LinkedIn | Mon, Sep 10, 2018
by Susan Lund
This month will mark the 10-year anniversary of Lehman Brothers’ collapse. In many ways, the global financial system is better off as a result of the extraordinary stabilization measures taken after 2008. But some familiar risks are creeping back, and new ones have emerged.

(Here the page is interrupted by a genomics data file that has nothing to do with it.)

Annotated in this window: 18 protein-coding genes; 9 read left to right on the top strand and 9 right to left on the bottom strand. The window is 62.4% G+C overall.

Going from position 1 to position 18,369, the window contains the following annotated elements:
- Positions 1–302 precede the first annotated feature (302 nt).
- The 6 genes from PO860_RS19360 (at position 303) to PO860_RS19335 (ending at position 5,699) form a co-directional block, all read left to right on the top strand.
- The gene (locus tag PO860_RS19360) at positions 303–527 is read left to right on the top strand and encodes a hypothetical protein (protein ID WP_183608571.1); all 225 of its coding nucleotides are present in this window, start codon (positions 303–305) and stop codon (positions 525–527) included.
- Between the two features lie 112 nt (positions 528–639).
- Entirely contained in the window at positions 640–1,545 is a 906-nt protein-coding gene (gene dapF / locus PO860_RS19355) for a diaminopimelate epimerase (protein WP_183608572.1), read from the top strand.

Underneath that headline number are important differences in who has borrowed and the sources and types of debt outstanding. Governments in advanced economies have borrowed heavily, added $31 trillion. But less noticed is that nonfinancial company debt has grown by nearly as much. China alone accounts for more than one-third of global debt growth since the crisis. Households have reduced debt in the core crisis countries, but it continues to grow in a range of other countries, including Canada, Australia, and China. Nonbank lending is on the rise, including from corporate bond markets, private credit funds, nonbank mortgage lenders, and P2P lending platforms.